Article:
“Unto Ages of Ages”

TempleThe final exclamation which concludes many Orthodox liturgical prayers is “…unto ages of ages. Amen.”  We get so used to hearing that phrase that we probably don’t even consider where it comes from and why it is in our prayers.  David Instone-Brewer in his book TRADITIONS OF THE RABBIS FROM THE ERA OF THE NEW TESTAMENT examines many aspects of Jewish practice from the time of Christ and he points out that a feud had emerged between Sadducees and Pharisees about how properly to conclude a blessing in the Temple.  There apparently were different practices for ending a Temple prayer:  “Amen” was one traditional ending but also at one time the response was “Blessed be the name of his glorious kingdom forever.”  The Sadducees did not believe in an afterlife and so interpreted “forever” to mean until this age ended, since there is only this age but nothing beyond this age.  The Pharisees then changed the ending of the prayer to “for ever and ever” (= “unto ages of ages”) because then it referred to both this age and the age to come (which the Sadducees didn’t believe  in).  It was an effort to force the Sadducees to have to pray for the age to come.

Christianity which follows the beliefs of the Pharisees regarding the afterlife, the resurrection and the world to come kept the phrase “unto ages of ages. Amen” as part of their prayer to affirm belief in the afterlife and the Kingdom which is to come.   The split between the Pharisees and the Sadducees is mentioned in Acts 23:6-9 where St. Paul, himself a Pharisee, takes advantage of the disagreement to turn the two Jewish sects against each other (see also Matthew 22:23-33).  The phrase “unto ages of ages” occurs in the New Testament in Matthew 6:13 (in some ancient Greek manuscripts), Romans 1:25 and Galatians 1:5, Ephesians 3:21, 1 Timothy 1:17, Hebrews 13:21, 1 Peter 4:11 and frequently in the book of Revelation just to name some occurrences.

Orthodoxy in the World & Light to the World

Five years or so ago, when I was teaching at the University of Dayton, a colleague in the Religious Studies Department asked me to compose an essay on the Orthodox Church to be included in an introduction to religion textbook which was to be entitled World Religions in Dialogue .   The project eventually was abandoned, and my essay on Eastern Orthodoxy was returned to me to do with as I wished.   I’ve decided to convert it into a blog series, and publish it as such.   It was intended to be a general introduction to the Orthodox Christian faith in a book that had an ecumenical bent to it.   This is my original draft as the project never got to the stage of editing or asking me to rewrite text.

Map of Israel 1000BC

History – Beginnings

            The Middle East has through history been a crossroads for many varied cultures and kingdoms.   It has been the grounds for much cross pollination of thought and belief.  Two thousand years ago a new religious movement began in the Middle East which fertilized by a cross pollination of culture and language blossomed into one of the world’s major religions.   This nascent movement came to be known in history as Christianity.    This new religion began as a movement within Judaism itself but quickly jumped cultures and rapidly evolved and adapted to a Greek milieu which surrounded the Judaism of Palestine.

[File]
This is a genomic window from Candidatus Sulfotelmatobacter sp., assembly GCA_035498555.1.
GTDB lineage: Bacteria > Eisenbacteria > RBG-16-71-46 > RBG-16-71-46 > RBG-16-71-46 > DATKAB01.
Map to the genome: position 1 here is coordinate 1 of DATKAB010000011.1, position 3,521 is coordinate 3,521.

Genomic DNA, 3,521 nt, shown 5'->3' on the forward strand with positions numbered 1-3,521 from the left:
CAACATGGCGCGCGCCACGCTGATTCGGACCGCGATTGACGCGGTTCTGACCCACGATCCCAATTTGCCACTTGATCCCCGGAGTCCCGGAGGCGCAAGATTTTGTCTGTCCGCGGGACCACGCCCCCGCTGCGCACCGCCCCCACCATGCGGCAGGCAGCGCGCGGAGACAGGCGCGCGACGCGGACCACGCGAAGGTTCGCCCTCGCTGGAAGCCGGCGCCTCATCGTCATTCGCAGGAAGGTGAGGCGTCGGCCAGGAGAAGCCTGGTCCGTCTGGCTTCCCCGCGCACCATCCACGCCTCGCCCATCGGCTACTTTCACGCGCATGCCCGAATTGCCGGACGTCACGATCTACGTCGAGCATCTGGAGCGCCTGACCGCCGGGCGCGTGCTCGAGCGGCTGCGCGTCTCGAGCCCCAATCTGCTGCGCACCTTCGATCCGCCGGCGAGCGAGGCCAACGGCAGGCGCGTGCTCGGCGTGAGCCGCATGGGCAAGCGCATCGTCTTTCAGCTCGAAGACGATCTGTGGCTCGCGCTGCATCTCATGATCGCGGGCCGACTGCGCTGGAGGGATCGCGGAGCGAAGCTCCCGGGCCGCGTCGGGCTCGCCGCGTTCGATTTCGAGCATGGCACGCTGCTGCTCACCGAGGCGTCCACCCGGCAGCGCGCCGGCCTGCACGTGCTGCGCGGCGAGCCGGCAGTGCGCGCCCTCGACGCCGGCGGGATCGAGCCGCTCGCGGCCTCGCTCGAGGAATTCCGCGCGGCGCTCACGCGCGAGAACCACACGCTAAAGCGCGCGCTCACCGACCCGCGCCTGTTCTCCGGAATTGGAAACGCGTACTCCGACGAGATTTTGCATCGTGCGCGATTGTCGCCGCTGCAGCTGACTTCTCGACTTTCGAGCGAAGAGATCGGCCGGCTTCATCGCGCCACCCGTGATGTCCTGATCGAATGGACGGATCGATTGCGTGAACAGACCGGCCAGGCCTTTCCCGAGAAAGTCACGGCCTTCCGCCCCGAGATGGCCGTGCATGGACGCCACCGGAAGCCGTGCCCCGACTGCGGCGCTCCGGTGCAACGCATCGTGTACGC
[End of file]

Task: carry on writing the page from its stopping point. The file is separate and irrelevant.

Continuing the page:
Judaism of two thousand years ago was itself in the process of change.  The religion which was centered in and identified with the Temple in Jerusalem and with the written Torah, had itself been adapting the culture changes brought about by the changing fortunes of history and kingdoms.   Judaism had a long standing relationship with the cultures and religions of the Syrians, Babylonians, Persians and Egyptians.   But all of these lands had come under the influence of the Greeks as Alexander the Great (4th Century BCE) conquered all of these territories in rapid succession causing a Greek cultural influence to be spread throughout the region.   Not all forms of Judaism resisted the influx of Greek culture to the same extent, though religiously some of Judaism tried to limit the effects of Greek thinking on its own practices.  However, in the centuries following the invasion of Alexander the Great, the Jews themselves translated their scriptures, the Tanakh, into the Greek language giving the world the Septuagint and an international access to the wisdom, beliefs and revelation of Judaism.    The Septuagint  became accepted by Jews as an authoritative version of their own scriptures for Jews as well as for Gentiles.   It’s appearance on the world scene occurred as Judaism was beginning to expand beyond Jerusalem and Palestine through the rabbinic synagogues which made Judaism accessible where ever Jews settled.   Coupled with the Greek language Septuagint which opened its faith to the world, Judaism was beginning to be a world religion, not limited by geography, language or ethnicity.     The prophets of Israel and the Messianic form of Judaism furthered the notion that Judaism had a message for the world.

Next:  Orthodoxy in the World: Beginnings